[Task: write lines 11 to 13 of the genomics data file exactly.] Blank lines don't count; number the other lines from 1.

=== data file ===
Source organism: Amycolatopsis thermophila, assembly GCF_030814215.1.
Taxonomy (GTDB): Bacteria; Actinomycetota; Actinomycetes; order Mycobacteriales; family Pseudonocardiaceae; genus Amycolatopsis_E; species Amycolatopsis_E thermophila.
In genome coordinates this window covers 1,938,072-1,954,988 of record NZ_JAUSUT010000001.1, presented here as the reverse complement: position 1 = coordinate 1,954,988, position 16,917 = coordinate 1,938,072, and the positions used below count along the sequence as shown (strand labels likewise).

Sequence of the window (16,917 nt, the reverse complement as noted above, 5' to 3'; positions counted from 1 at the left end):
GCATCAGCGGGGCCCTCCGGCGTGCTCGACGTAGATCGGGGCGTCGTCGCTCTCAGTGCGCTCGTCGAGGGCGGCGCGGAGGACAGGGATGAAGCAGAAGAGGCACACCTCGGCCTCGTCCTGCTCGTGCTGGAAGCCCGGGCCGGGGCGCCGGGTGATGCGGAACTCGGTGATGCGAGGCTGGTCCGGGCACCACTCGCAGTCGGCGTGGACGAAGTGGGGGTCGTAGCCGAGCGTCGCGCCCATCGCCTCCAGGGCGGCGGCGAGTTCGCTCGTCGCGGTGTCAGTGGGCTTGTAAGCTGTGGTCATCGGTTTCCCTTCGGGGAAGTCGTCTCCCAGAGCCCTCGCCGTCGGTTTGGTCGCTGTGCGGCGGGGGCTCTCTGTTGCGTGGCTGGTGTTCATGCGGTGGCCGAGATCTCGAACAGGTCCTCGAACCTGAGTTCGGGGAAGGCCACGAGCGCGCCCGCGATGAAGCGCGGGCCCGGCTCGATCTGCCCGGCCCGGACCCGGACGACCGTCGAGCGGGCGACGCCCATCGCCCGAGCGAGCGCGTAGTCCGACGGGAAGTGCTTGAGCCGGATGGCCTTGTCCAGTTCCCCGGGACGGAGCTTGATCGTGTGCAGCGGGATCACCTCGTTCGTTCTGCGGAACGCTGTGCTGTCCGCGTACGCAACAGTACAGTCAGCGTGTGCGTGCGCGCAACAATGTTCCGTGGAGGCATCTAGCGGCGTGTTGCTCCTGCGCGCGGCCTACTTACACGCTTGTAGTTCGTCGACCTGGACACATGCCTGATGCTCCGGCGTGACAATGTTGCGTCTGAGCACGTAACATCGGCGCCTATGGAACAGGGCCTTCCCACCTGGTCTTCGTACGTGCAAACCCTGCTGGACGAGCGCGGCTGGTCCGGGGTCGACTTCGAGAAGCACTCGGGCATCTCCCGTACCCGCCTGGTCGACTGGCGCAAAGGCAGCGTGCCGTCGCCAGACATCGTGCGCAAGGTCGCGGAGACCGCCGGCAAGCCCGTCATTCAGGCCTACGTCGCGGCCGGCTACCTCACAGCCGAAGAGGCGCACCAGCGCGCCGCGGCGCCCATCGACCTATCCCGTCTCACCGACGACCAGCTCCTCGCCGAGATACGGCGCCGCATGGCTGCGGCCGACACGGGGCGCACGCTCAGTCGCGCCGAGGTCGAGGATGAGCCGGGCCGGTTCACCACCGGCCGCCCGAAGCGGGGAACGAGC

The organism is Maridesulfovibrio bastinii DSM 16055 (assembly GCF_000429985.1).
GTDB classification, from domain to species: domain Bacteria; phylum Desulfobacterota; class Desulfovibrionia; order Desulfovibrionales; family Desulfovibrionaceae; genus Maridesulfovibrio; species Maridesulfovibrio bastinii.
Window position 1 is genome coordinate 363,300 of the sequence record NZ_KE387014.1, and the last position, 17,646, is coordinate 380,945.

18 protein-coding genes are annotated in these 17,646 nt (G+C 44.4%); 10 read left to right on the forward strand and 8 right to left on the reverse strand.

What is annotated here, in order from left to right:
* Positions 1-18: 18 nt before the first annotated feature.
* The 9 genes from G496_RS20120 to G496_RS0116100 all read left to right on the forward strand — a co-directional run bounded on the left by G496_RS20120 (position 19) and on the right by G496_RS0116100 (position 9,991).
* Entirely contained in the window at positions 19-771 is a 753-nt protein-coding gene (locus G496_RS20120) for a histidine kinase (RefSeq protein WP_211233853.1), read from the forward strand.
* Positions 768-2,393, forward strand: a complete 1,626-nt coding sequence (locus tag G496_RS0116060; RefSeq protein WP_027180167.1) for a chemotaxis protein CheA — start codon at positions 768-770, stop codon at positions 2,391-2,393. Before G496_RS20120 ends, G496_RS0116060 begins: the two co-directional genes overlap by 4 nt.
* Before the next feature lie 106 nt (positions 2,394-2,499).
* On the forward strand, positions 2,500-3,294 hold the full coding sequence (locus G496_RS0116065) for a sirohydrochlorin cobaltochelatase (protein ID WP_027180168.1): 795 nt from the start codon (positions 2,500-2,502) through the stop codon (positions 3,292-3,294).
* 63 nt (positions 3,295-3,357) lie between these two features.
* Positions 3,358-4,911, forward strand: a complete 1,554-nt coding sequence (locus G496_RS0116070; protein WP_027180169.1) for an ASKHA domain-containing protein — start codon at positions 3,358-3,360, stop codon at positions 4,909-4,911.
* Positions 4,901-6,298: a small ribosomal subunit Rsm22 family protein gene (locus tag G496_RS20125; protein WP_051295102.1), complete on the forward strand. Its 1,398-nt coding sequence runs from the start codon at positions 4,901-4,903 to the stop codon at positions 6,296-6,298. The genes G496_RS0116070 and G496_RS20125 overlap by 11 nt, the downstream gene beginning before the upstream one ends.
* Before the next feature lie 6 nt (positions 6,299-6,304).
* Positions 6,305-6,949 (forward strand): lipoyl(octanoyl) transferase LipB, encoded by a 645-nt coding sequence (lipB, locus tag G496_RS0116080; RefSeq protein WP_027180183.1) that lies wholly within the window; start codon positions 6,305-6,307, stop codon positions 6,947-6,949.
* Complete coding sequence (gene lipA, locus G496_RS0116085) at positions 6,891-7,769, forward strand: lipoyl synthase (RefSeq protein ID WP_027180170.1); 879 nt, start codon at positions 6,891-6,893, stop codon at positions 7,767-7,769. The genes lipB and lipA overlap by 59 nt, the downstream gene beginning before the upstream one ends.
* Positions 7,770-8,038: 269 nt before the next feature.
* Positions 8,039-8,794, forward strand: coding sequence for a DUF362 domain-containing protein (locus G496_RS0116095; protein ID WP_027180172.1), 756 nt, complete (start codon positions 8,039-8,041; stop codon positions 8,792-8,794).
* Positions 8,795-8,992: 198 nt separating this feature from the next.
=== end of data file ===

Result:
* Positions 1-18: 18 nt before the first annotated feature.
* The 9 genes from G496_RS20120 to G496_RS0116100 all read left to right on the forward strand — a co-directional run bounded on the left by G496_RS20120 (position 19) and on the right by G496_RS0116100 (position 9,991).
* Entirely contained in the window at positions 19-771 is a 753-nt protein-coding gene (locus G496_RS20120) for a histidine kinase (RefSeq protein WP_211233853.1), read from the forward strand.